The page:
Luke DeCock

In what may have been his last shot, Marvin Bagley leaves his mark on the rivalry

Duke's  Marvin Bagley III (35) scores with a second half dunk. Bagley led the Blue Devils with 21 points. Duke defeated UNC 74-64 at Cameron Indoor Stadium In Durham, N.C. Saturday, March 3, 2018.
Duke's Marvin Bagley III (35) scores with a second half dunk. Bagley led the Blue Devils with 21 points. Duke defeated UNC 74-64 at Cameron Indoor Stadium In Durham, N.C. Saturday, March 3, 2018.

The crowd chanted Grayson Allen's name and applauded his parents and the students handed down a poster that he took with him and he stood at center court and savored his final moments at Cameron.

His Duke teammates stood behind him, Marvin Bagley III among them, a towel over his shoulder, savoring their final moments at Cameron in a less visible way, without the fanfare Allen earned over four years but with similar wistfulness.

Bagley, at least, will exit imminently having left an indelible mark on the Duke-North Carolina rivalry in what might have been his last shot. This will be his chapter. This was The Bagley Game. After scoring a tame 15 points in Duke's loss in Chapel Hill, Bagley took over in the second half Saturday, scoring 18 of his game-high 21 in the second half as Duke came back from 13 points down for a 74-64 win.

“It just comes out, man,” Bagley said. “You just get in that zone where you feel like nobody can stop you.”

Five days after a broadcaster known for Twitter spats and milking one game's defense of Michael Jordan for three-plus decades blasted Bagley for being selfish and said Duke was better off without the star freshman, Bagley demonstrated how essential his raw talent really is, how explosive he can be, and why his preternatural ability may be the wild card for Duke over the next month.

This may not be his team. But this was his night, even if Allen collected the accolades at the end. Duke trailed by 10 at the half and 13 after that, only for Bagley to become an unstoppable force under the basket, dunking not only his own misses but his own blocked shots, bouncing back off the floor with such elasticity he appeared to be levitating.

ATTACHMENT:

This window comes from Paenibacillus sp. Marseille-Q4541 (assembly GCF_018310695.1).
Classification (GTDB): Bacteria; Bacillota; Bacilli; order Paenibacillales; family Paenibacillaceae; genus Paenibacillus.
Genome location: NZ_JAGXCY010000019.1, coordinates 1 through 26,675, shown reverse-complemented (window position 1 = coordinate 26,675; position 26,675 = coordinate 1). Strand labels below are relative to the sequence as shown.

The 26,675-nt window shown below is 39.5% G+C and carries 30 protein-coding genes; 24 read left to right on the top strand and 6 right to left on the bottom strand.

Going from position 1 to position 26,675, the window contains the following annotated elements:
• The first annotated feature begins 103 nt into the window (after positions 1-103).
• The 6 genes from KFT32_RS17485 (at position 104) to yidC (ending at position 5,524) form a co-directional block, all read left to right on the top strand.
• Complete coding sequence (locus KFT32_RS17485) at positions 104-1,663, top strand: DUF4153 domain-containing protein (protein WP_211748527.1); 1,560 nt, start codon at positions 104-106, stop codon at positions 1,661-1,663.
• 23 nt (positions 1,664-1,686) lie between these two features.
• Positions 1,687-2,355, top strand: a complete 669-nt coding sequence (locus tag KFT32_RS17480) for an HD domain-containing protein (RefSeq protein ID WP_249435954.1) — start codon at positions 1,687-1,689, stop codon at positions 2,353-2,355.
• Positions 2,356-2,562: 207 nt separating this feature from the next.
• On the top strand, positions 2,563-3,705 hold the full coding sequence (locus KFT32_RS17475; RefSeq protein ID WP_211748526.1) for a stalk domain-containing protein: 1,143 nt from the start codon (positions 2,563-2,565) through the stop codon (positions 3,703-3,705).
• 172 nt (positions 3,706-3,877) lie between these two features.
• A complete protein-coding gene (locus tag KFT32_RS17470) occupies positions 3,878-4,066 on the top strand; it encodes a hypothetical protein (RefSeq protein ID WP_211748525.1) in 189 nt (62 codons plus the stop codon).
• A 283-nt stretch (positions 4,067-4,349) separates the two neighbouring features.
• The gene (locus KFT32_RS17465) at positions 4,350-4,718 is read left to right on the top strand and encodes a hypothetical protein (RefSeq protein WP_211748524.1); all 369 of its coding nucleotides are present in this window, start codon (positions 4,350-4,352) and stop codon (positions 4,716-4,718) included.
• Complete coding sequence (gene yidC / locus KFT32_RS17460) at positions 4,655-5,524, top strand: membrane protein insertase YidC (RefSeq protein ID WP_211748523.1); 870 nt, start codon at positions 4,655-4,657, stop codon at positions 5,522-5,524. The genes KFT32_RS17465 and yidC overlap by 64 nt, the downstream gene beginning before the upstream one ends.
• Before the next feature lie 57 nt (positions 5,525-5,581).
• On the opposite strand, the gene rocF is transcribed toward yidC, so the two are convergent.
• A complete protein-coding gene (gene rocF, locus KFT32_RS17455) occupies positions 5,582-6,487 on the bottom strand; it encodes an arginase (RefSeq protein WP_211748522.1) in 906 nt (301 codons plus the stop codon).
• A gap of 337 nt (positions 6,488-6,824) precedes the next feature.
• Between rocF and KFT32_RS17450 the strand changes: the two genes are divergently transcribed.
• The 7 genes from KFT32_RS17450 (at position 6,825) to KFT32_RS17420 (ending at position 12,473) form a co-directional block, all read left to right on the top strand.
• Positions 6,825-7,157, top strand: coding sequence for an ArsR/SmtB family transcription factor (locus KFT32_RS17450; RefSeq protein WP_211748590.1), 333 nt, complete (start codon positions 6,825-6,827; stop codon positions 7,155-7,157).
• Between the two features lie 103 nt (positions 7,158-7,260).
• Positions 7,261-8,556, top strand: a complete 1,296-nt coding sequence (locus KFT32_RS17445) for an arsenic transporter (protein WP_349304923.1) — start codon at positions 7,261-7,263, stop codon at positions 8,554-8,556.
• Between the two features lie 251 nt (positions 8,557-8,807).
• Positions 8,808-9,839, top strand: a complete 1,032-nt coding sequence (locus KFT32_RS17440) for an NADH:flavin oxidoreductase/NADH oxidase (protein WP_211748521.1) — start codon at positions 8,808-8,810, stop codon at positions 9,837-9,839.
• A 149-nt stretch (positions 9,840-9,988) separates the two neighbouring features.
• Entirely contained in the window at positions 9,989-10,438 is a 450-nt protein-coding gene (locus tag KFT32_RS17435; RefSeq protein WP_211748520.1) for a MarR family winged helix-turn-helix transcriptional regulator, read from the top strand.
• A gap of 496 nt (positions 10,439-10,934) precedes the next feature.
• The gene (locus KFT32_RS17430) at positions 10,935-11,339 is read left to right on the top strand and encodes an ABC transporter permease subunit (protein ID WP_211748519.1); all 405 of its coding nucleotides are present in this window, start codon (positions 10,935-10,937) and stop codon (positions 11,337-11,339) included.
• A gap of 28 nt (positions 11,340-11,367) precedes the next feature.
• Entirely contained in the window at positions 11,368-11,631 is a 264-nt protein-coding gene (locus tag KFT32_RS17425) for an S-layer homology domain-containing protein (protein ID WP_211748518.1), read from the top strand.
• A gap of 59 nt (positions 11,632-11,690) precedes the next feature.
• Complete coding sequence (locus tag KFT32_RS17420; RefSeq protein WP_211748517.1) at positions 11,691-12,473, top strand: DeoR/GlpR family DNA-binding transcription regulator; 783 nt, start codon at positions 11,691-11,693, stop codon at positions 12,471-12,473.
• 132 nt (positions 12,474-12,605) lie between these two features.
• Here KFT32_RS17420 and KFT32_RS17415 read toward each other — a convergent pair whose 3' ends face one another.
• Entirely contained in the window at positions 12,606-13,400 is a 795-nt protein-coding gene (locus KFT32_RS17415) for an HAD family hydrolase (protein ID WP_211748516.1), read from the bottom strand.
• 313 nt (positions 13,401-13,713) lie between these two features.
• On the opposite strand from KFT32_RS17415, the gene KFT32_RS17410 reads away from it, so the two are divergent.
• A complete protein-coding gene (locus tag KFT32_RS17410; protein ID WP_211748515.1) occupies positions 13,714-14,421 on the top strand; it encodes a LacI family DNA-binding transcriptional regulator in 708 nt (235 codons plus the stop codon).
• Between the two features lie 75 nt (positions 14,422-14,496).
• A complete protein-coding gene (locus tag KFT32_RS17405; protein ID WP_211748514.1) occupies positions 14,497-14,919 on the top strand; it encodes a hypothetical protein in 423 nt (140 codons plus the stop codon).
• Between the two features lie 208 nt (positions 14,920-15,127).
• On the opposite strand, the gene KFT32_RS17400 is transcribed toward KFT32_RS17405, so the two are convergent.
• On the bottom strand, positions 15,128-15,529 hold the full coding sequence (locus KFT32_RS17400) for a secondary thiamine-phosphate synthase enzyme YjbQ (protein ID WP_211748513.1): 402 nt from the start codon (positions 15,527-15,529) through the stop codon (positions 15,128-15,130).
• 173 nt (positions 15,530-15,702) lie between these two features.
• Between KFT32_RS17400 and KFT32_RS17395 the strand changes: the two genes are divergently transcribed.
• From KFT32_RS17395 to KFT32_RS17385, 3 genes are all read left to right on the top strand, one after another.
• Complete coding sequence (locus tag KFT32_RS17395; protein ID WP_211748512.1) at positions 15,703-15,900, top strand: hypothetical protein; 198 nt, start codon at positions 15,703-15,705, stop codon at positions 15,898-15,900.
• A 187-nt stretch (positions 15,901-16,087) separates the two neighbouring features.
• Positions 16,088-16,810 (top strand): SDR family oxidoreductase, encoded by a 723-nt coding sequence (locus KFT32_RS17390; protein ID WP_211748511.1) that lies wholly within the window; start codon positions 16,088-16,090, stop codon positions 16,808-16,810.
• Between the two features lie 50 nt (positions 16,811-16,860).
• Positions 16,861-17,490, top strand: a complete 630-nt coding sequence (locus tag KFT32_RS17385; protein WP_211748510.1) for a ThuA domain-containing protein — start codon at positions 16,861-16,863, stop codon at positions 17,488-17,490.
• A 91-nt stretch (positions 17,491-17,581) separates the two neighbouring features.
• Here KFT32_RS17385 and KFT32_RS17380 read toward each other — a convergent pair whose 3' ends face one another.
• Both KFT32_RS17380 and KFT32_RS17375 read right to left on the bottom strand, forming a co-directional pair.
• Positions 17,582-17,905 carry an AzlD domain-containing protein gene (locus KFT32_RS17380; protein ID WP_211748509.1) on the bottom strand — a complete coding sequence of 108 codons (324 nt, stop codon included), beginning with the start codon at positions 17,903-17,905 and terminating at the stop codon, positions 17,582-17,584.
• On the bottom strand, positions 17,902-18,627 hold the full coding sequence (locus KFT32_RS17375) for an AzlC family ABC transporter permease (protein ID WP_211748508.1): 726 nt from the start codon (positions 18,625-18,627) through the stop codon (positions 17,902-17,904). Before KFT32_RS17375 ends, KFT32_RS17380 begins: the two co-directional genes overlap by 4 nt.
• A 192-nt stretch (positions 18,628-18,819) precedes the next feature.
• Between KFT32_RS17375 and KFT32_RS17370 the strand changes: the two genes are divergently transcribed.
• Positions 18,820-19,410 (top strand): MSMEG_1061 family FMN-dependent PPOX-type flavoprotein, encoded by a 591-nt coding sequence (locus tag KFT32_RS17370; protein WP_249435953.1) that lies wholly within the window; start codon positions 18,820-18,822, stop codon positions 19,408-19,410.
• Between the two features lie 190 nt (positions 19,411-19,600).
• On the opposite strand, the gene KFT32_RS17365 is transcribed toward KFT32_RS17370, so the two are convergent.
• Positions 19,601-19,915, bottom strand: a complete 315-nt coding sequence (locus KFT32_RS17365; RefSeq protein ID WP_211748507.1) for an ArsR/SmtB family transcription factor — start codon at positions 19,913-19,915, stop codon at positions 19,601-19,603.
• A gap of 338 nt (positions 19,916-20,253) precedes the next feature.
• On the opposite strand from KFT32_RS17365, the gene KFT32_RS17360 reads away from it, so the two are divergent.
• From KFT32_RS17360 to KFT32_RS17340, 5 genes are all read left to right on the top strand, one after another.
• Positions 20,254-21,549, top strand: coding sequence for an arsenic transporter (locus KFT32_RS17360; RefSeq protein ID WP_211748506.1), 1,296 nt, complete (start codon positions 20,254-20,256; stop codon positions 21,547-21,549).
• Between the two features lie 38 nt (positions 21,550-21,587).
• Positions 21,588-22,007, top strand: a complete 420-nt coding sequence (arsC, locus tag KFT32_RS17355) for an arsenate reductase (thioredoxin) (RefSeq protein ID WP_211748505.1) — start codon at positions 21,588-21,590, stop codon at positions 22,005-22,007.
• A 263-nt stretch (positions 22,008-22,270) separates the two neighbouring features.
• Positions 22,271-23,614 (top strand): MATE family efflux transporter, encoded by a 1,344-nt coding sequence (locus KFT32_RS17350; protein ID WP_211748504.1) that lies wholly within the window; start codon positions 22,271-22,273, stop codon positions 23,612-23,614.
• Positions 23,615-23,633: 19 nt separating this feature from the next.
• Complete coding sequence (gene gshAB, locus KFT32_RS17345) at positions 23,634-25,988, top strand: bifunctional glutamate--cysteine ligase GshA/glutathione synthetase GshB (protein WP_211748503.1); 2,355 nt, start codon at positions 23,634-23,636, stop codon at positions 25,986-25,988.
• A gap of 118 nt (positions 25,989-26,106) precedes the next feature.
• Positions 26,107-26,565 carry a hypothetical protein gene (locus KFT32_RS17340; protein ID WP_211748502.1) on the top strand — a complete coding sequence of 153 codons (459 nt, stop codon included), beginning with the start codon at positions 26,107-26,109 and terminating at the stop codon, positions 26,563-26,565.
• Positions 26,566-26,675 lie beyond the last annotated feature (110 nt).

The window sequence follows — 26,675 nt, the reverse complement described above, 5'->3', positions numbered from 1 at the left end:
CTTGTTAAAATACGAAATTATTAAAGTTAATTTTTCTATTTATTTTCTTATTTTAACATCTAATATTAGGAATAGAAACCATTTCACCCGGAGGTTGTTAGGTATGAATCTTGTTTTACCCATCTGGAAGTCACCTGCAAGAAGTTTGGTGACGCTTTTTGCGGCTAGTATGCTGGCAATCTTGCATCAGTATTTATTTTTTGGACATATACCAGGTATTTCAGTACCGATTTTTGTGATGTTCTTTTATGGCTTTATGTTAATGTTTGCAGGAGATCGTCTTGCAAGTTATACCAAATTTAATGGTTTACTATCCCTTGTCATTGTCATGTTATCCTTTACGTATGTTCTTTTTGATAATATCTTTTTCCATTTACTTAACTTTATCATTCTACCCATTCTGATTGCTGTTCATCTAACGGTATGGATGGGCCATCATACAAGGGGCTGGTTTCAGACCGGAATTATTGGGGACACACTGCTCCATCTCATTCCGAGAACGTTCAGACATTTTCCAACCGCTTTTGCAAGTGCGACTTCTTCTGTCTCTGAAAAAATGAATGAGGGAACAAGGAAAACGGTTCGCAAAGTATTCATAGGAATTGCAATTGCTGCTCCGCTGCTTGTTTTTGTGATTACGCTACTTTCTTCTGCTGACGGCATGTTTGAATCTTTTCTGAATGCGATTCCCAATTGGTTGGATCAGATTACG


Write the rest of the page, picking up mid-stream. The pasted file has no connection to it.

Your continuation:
In one seven-minute stretch, Bagley scored 12 points and grabbed seven rebounds as an 11-point deficit turned into a two-point Duke lead. Cameron, which had been stupefied into somnolence as the Tar Heels built their lead by playing slightly less ugly basketball than Duke, burst into cacophony.

“Marvin, during that stretch, some of the best plays of any player in the country occurred during those few minutes by that kid,” Duke coach Mike Krzyzewski said. “He got angry. He didn't want to lose. The will he showed was phenomenal.”

Bagley has been, from the moment he walked on campus a year ahead of schedule, a boy among men and a man among boys. During the four games he missed with a knee injury, Duke seemed to play with more fluidity, Allen in particular, as if Bagley's talent had been a powerful gravitational force pulling things out of joint.

That may have been what led ESPN analyst Dan Dakich, on Monday during Duke's loss to Virginia Tech, to go way out on a limb with his criticism of Bagley, sounding more like a message-board conspiracy theorist than a network commentator. Honesty, in any broadcaster, is appreciated, but the tone of Dakich's criticism would have felt stark on an NBA broadcast.

“Bagley is all about Bagley,” Dakich said. “Honest to goodness, I can see in 18 minutes why Duke was able to go on a run when he was hurt. You hate to say that about a kid, but he is about himself.”

Bagley, who listened to the entire diatribe while rewatching the game, shot back on Twitter immediately and answered any further concerns with his performance Saturday.

“It was a silly statement to even say, to go on for that long about me,” Bagley said. “I heard what he said. It was dumb.”

Bagley shrugged off any connection between Dakich's criticism and his second-half outburst, and the foundation for it appeared to be Krzyzewski's decision, down 35-25, to abandon any structure on offense, let Trevon Duval penetrate and set Bagley and Wendell Carter loose under the basket.

In one sequence, Bagley hit a 3 and, after a Kenny Williams miss at the other end, had his layup attempt blocked by Theo Pinson. Bagley collected the ball in midair, bounced off the floor with even more height than his initial jump and drew a foul as he laid it in. North Carolina's lead had evaporated.

“He looked like a different animal,” Allen said. “For five or six minutes, he was unstoppable.”

A Duval lob for Bagley with 86 seconds to go made it 72-64, essentially clinching at that point the No. 2 seed in Brooklyn for Duke and relegating North Carolina to the sixth seed behind N.C. State, a state of affairs sure to rile Roy Williams as much as it will delight Wolfpack fans.

The common theme among Duke's players was that they are not done, that they expect this game to serve as a springboard for bigger things, in Brooklyn and beyond. Bagley is the Blue Devils' wild card. They were lost at the half, only to be saved by the kind of exceptional individual performance he is capable of providing.

Allen had four years to have an impact on a rivalry that underpins the entire season of both of these teams, and he exited victorious. One-and-done players like Bagley have to make the most of limited opportunities. Bagley didn't do much with his first. He did all he could with his second. Whether there's a third meeting or not, he left his mark Saturday.

Sports columnist Luke DeCock: 919-829-8947,, @LukeDeCock